In my last post, I talked about hitting my brick wall in my first draft. It didn’t seem to matter what I did, I ended up tinkering, rather than making proper changes, or indeed, moving forward.
Psychological thriller writer Jess Ryder suggested I just start on another chapter. I tried, but to no avail.
I tried stroking my WIP, smoothing out bit of text in a chapter or two, adding (and subtracting) the odd word or phrase. I thought I read somewhere that Ernest Hemmingway would spend a morning putting a comma in and then the afternoon taking it out. That didn’t work for me, I can report.
I tried ignoring the WIP, hoping to sneak up on it and take it by surprise. Idiotically, I thought I would be able to wrestle it into submission and then, by God, I would WRITE the damn thing.
What actually happened was that, after weeks of tinkering, I heard a suggestion from a podcast which said to just READ everything that I had written from the beginning and try and experience it as a reader. So I did.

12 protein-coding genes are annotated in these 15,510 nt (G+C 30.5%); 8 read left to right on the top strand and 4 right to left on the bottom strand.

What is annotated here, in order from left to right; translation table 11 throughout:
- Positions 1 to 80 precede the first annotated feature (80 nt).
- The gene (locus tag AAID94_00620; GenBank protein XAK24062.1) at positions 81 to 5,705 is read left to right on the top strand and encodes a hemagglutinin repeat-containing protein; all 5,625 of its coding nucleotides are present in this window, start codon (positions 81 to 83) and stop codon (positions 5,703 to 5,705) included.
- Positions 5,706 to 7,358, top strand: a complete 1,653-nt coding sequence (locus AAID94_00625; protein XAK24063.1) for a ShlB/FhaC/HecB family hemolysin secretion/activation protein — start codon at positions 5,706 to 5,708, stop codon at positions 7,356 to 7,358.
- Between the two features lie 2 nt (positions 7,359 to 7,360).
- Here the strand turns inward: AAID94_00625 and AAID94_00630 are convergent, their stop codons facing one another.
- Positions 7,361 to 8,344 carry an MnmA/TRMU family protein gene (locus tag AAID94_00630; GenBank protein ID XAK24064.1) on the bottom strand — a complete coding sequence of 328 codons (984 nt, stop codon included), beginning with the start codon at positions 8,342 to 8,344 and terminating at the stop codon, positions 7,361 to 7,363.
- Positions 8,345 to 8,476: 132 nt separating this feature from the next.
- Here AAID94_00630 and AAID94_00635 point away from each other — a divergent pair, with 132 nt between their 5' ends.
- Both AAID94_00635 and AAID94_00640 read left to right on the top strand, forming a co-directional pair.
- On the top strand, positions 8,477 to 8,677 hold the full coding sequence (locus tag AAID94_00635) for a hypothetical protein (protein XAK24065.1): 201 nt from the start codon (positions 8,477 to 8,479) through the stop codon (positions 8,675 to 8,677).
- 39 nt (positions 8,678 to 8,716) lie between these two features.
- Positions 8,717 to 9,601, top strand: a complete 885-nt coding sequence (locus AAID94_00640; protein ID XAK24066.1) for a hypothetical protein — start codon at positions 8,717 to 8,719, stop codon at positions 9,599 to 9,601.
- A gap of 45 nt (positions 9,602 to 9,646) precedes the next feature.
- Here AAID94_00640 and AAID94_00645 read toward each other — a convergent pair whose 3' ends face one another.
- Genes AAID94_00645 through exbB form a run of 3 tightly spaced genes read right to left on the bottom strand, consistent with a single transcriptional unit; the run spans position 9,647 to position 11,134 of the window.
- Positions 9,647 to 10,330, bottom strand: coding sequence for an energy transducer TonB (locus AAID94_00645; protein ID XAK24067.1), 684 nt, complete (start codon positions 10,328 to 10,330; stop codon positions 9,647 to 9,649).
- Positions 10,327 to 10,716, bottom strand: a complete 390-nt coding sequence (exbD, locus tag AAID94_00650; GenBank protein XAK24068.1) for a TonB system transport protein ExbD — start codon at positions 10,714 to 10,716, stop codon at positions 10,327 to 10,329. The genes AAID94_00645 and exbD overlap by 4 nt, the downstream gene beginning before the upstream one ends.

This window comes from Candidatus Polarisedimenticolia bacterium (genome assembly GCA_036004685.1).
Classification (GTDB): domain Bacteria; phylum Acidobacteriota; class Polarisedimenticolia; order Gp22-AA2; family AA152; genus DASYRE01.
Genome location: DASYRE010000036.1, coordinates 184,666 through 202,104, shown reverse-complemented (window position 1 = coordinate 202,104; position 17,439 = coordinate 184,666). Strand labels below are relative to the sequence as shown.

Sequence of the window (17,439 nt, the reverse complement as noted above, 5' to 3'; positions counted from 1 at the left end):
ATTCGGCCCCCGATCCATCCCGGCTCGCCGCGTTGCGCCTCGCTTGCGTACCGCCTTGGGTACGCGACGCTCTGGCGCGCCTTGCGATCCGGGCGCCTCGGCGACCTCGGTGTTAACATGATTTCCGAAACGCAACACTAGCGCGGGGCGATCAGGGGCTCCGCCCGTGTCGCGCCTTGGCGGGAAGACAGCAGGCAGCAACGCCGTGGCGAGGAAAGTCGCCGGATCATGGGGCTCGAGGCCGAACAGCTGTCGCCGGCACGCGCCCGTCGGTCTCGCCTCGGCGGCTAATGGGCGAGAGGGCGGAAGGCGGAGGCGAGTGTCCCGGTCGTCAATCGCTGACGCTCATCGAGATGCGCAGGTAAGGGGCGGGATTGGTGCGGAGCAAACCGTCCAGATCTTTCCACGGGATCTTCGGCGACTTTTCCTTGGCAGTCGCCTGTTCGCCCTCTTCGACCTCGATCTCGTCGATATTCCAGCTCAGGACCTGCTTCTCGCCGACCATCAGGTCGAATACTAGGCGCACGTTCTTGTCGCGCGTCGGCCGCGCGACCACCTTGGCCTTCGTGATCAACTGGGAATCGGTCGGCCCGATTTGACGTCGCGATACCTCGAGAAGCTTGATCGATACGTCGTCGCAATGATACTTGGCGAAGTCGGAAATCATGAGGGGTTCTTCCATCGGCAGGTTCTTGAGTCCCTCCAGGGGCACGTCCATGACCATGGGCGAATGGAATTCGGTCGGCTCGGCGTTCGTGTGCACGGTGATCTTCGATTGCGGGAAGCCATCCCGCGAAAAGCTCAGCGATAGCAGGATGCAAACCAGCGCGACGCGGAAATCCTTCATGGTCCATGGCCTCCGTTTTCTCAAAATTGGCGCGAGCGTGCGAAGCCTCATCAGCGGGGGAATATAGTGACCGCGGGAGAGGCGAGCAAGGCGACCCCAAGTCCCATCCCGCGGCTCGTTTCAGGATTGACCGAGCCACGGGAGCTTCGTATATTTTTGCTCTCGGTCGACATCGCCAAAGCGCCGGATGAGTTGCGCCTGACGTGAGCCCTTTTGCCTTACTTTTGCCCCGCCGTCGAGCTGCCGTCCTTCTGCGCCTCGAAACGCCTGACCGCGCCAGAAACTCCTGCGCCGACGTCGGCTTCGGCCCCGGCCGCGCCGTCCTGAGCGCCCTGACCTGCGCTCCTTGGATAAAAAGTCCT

What I found was that I giggled at the bits I was supposed to and was intrigued by my characters. A good start, I thought. I read on.
Bit by bit, the text embraced me like an old friend, and I rediscovered my writing mojo. To my enormous relief, I opened my laptop and I began work on it again last night.
My concerns (I didn’t know if it was good enough, didn’t know if the plot would work, wasn’t sure if my characters were sufficiently engaging) have been soothed. There are issues (all nicely highlighted in yellow), it’s probably not going to be the next bestseller – but there is hope.
This is hardly a unique problem for writers, but it may be a rite of passage of sorts. While I was in it, it felt as if I was lost in a grey, cold mist, but eventually, the mist lifted. This was greatly helped by all the experience and advice from others who’ve gone through something similar.
I offer no advice because what worked for me may not work for others. All the other suggestions I tried just left me feeling more hopeless than before.
And it was so banal. I am a writer, therefore I suffer? No thanks.
And if I come here again, I’ll be armed.